Yes, it’s been a few months since I’ve written and I apologize. Been busy at work and getting wrapped up in the craze that is the lead-up to Starz’ production of the series based on Diana Gabaldon’s Outlander books. I never thought of myself as a “rabid” fangirl; I always saw myself as more of a quietly-follow-the-news fangirl.
However, with the advent of the Starz series, one of my favorite book series is now going to come to life on the small screen. I joined a few groups on Facebook and quickly became caught up in the frenzy. It’s amazing to be able to Tweet at Diana Gabaldon and Sam Heughan (starring as Jamie Fraser) and receive replies. Twenty years ago I never would’ve heard from a favorite author or actor, not to mention within minutes. Ain’t technology a wondrous thing?
So I re-read the whole series from Outlander to A Breath of Snow and Ashes, not to mention all of the novellas and short stories. I’m Gabaldon’ed out for the time being. Turning my attention to some of my other favorite authors, Nicole Peeler and Kevin Hearne both had novels releasing earlier in the summer.
Nicole Peeler’s Tempest Reborn was a great end to her Jane True series. Yes, I cried. Yes I laughed. Yes I cheered and cussed. I won’t spoiler-it for you… but you should read it. A lot. And then move on to Kevin Hearne.
I love Kevin Hearne. If I were a male fanboy, I’d be Kevin Hearne. His writing style jives so well with my sense of humor, I can’t stand it. He makes pop culture references that only a fanboy/fangirl could love. His characters are developing beautifully into loveable people with whom I want to drink many adult beverages. Hunted, book 6 in the Iron Druid Chronicles, Atticus is on the run from another god (he has bad luck with gods of all stripes) and Granuaile (girlfriend and fellow Druid) and Oberon (faithful Irish wolfhound companion). Mayhem ensues as the trio makes their way across Europe. I also won’t spoiler anything here because you also need to read this one.
Last big read for this summer was Neil Gaiman’s Ocean at the End of the Lane. Another fairy tale-esque offering from Gaiman introduces us to an adult reminiscing of his youth and small town when he lived down the road from a rather odd family of women. Suffice it to say that all is not as it seems at the Farm at the end of the lane. Most especially when the young girl is able to reach across worlds and turn a small pond into an ocean… But as we all know, reaching across worlds can often have the drawback of bringing something unwanted with you. And that’s where things get squicky. To find out what happens, you’ll have to read it. I’m not one to give away a good story.
After the three must-reads, I moved on to “Oh wait, I still haven’t read you yet?” reads from Jeanne C. Stein. Her Anna Strong novels (the last one is coming out shortly) are another addition to the enormous library of urban otherworldly fiction. Anna Strong is a typical bail bondswoman who happens to be raped and bitten by a bail jumper turned vampire. Throughout the novels, Anna struggles to hold on to whatever humanity she can, while embracing a fate that she didn’t know existed before she was turned. I really enjoyed these because of the location- they take place in San Diego and Anna frequently hops across the border to visit supernatural friends. While some of the stronger characters start to fade out in the later books, Anna starts making new friends that can embrace her new nature more fully. These will definitely tide you over for a bit.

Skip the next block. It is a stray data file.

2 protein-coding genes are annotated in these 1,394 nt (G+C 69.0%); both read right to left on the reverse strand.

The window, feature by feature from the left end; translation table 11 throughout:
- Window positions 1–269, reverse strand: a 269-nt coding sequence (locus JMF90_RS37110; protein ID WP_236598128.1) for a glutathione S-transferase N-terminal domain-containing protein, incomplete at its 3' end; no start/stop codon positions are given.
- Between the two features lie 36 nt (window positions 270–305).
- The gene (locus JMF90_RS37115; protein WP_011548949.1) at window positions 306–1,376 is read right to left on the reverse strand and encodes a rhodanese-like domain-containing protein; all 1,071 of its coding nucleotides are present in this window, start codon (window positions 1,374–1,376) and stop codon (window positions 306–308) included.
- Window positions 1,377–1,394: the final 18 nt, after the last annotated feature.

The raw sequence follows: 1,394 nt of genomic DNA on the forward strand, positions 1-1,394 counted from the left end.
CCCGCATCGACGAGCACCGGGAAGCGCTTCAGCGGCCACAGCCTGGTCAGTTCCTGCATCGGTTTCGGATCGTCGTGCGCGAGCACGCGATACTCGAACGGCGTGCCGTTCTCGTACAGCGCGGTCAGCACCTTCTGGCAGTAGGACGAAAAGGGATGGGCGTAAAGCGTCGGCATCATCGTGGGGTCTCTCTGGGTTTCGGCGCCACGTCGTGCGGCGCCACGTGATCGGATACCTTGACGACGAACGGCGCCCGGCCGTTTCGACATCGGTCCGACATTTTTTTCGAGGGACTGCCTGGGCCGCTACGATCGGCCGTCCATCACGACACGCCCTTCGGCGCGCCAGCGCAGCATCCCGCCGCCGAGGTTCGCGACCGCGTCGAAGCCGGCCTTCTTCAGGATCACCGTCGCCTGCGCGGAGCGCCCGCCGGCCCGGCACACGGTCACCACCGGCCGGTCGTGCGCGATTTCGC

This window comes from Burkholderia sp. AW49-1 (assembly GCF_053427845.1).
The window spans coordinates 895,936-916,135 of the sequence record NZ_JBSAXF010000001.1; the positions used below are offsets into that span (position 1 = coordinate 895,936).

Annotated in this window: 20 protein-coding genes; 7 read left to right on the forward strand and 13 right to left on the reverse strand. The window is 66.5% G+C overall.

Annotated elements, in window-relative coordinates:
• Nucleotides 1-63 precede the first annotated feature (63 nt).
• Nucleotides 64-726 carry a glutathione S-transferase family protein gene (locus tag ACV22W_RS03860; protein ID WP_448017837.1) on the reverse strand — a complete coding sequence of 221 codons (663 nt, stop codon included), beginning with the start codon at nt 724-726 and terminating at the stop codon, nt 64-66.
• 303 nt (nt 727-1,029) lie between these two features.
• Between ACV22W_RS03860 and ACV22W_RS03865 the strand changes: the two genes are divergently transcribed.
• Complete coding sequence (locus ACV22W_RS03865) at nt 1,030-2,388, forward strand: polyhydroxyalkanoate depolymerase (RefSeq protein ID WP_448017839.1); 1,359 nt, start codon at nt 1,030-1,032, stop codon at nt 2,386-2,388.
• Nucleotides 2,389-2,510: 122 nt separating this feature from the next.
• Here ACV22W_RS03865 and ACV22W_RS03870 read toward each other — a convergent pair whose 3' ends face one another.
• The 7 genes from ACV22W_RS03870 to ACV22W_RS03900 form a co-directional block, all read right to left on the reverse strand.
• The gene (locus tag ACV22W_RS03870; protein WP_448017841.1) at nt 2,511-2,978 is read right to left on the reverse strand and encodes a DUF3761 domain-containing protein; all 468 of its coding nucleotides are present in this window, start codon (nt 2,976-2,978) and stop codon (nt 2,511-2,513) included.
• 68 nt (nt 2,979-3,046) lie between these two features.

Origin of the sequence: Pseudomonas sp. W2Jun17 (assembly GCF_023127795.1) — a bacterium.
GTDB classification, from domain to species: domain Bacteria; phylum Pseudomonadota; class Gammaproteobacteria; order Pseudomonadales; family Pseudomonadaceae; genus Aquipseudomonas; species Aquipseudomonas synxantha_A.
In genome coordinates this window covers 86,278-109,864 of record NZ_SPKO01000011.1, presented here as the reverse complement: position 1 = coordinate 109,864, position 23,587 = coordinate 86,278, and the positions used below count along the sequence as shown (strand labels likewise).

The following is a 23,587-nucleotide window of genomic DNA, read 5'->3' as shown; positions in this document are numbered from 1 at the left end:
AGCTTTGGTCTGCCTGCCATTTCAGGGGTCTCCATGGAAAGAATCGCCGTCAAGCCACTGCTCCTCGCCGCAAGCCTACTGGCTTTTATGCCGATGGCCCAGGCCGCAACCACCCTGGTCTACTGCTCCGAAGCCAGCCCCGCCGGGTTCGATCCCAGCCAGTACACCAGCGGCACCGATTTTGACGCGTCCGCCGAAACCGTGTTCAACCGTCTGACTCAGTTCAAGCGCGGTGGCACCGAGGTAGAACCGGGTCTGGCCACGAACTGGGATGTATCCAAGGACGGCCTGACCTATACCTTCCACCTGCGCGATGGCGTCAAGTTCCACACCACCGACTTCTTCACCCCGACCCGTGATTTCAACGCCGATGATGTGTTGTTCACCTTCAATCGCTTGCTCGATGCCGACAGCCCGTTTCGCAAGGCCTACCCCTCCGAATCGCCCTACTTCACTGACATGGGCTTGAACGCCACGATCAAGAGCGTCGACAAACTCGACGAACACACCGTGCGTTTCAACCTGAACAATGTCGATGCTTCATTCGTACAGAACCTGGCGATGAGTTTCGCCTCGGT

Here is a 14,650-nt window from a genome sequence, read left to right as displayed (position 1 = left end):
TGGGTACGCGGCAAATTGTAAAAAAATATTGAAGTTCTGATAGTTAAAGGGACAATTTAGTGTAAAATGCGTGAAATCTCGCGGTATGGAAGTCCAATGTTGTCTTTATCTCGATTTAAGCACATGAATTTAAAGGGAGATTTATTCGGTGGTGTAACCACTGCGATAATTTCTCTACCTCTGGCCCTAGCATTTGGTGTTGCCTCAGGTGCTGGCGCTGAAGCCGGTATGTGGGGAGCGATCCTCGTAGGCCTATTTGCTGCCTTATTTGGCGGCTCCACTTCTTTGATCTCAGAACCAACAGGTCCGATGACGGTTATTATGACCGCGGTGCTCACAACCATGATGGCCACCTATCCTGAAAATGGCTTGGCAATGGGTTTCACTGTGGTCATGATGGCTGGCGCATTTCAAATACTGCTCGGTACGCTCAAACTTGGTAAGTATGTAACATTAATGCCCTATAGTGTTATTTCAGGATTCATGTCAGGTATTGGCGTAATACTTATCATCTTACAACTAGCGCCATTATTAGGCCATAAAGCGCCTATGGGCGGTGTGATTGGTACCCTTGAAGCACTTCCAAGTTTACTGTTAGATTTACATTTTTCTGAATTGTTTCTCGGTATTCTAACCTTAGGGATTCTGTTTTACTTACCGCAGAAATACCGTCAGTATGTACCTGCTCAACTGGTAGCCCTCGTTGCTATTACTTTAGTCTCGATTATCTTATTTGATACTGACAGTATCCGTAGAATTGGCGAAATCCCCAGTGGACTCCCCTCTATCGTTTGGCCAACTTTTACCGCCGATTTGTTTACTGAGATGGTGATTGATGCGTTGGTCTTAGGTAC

Almost forgot- I also read Earth Afire by the one and only Orson Scott Card. Yes, he of the “Ender” books. EA is a prequel to Ender- introducing us to the Earth that discovered the buggers. I think this book felt a lot more real than the Ender books because it takes place in the not too distant future. There were very many similarities between the book’s time period and our current society. Yes, there was more space exploration and deep space mining, but China still had villages that were dependent on getting their news from the local library. The sense of urgency builds throughout the novel as first “noticers” try to make others believe an invasion is imminent… and then when the first “responders” encounter the aliens- it’s quiet a picture. I found it really helped explain a lot about Ender’s world and why it was so important for him and his classmates to do what they did.
And now on to the current read- The Golem and The Jinni by Helene Wecker. I’m not that far into it yet, but I’m already hooked. Heck, I was hooked at the title. What could two creatures from mythology have in common with each other? What set of circumstances could put these two creatures in the same space so that they would interact with each other? Those circumstances have yet to be seen, but the stories leading up to this meeting (if there will be one) are quiet fascinating. Wecker truly weaves a magical tale by making two extraordinary creatures anything but extraordinary. The Golem is commissioned by a very slimy man who wanted female companionship. The kabbalist who created the golem was less than thrilled to do it, but did so for a hefty fee. And what a golem she is! You’ll have to read more to learn more about her. The Jinni is also an intriguing character, released not from an oil lamp, but from a brass container, he is bound to his current form and in need of assistance from the tinsmith who releases him. The characters are drawn very well- I can picture them in their individual settings- and the plot moves at a steady pace. I’ll let you know how it goes
I think this is enough for catching up post. I promise I’ll be on more regularly. Until then, “Dinna fash, and use a spurtle.”